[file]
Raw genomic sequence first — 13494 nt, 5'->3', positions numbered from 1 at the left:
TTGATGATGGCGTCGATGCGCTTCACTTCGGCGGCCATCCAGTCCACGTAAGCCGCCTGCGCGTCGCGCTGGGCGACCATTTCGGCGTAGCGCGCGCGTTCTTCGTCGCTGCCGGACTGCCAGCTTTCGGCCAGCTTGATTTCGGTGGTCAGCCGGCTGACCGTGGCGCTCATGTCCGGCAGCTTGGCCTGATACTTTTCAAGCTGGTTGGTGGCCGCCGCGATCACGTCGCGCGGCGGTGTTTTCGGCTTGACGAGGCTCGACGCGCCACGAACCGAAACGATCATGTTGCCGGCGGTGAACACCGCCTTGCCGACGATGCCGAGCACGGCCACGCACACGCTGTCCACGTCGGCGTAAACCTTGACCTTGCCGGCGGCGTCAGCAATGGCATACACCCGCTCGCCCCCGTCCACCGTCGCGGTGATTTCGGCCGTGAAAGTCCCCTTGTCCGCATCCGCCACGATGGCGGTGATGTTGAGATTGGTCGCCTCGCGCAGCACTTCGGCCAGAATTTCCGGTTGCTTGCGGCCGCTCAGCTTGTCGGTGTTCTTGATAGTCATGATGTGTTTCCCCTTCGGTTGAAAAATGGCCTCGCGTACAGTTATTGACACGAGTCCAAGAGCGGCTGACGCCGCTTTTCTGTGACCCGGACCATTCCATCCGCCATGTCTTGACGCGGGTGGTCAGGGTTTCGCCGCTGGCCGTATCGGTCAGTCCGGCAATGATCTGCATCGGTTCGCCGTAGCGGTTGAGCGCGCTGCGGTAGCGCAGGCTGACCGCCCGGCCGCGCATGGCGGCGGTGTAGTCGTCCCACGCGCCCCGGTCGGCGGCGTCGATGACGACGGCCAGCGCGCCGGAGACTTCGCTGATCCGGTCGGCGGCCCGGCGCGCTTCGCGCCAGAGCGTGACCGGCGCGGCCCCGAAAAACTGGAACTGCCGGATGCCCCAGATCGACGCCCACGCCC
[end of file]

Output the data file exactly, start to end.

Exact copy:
Raw genomic sequence first — 13494 nt, 5'->3', positions numbered from 1 at the left:
TTGATGATGGCGTCGATGCGCTTCACTTCGGCGGCCATCCAGTCCACGTAAGCCGCCTGCGCGTCGCGCTGGGCGACCATTTCGGCGTAGCGCGCGCGTTCTTCGTCGCTGCCGGACTGCCAGCTTTCGGCCAGCTTGATTTCGGTGGTCAGCCGGCTGACCGTGGCGCTCATGTCCGGCAGCTTGGCCTGATACTTTTCAAGCTGGTTGGTGGCCGCCGCGATCACGTCGCGCGGCGGTGTTTTCGGCTTGACGAGGCTCGACGCGCCACGAACCGAAACGATCATGTTGCCGGCGGTGAACACCGCCTTGCCGACGATGCCGAGCACGGCCACGCACACGCTGTCCACGTCGGCGTAAACCTTGACCTTGCCGGCGGCGTCAGCAATGGCATACACCCGCTCGCCCCCGTCCACCGTCGCGGTGATTTCGGCCGTGAAAGTCCCCTTGTCCGCATCCGCCACGATGGCGGTGATGTTGAGATTGGTCGCCTCGCGCAGCACTTCGGCCAGAATTTCCGGTTGCTTGCGGCCGCTCAGCTTGTCGGTGTTCTTGATAGTCATGATGTGTTTCCCCTTCGGTTGAAAAATGGCCTCGCGTACAGTTATTGACACGAGTCCAAGAGCGGCTGACGCCGCTTTTCTGTGACCCGGACCATTCCATCCGCCATGTCTTGACGCGGGTGGTCAGGGTTTCGCCGCTGGCCGTATCGGTCAGTCCGGCAATGATCTGCATCGGTTCGCCGTAGCGGTTGAGCGCGCTGCGGTAGCGCAGGCTGACCGCCCGGCCGCGCATGGCGGCGGTGTAGTCGTCCCACGCGCCCCGGTCGGCGGCGTCGATGACGACGGCCAGCGCGCCGGAGACTTCGCTGATCCGGTCGGCGGCCCGGCGCGCTTCGCGCCAGAGCGTGACCGGCGCGGCCCCGAAAAACTGGAACTGCCGGATGCCCCAGATCGACGCCCACGCCC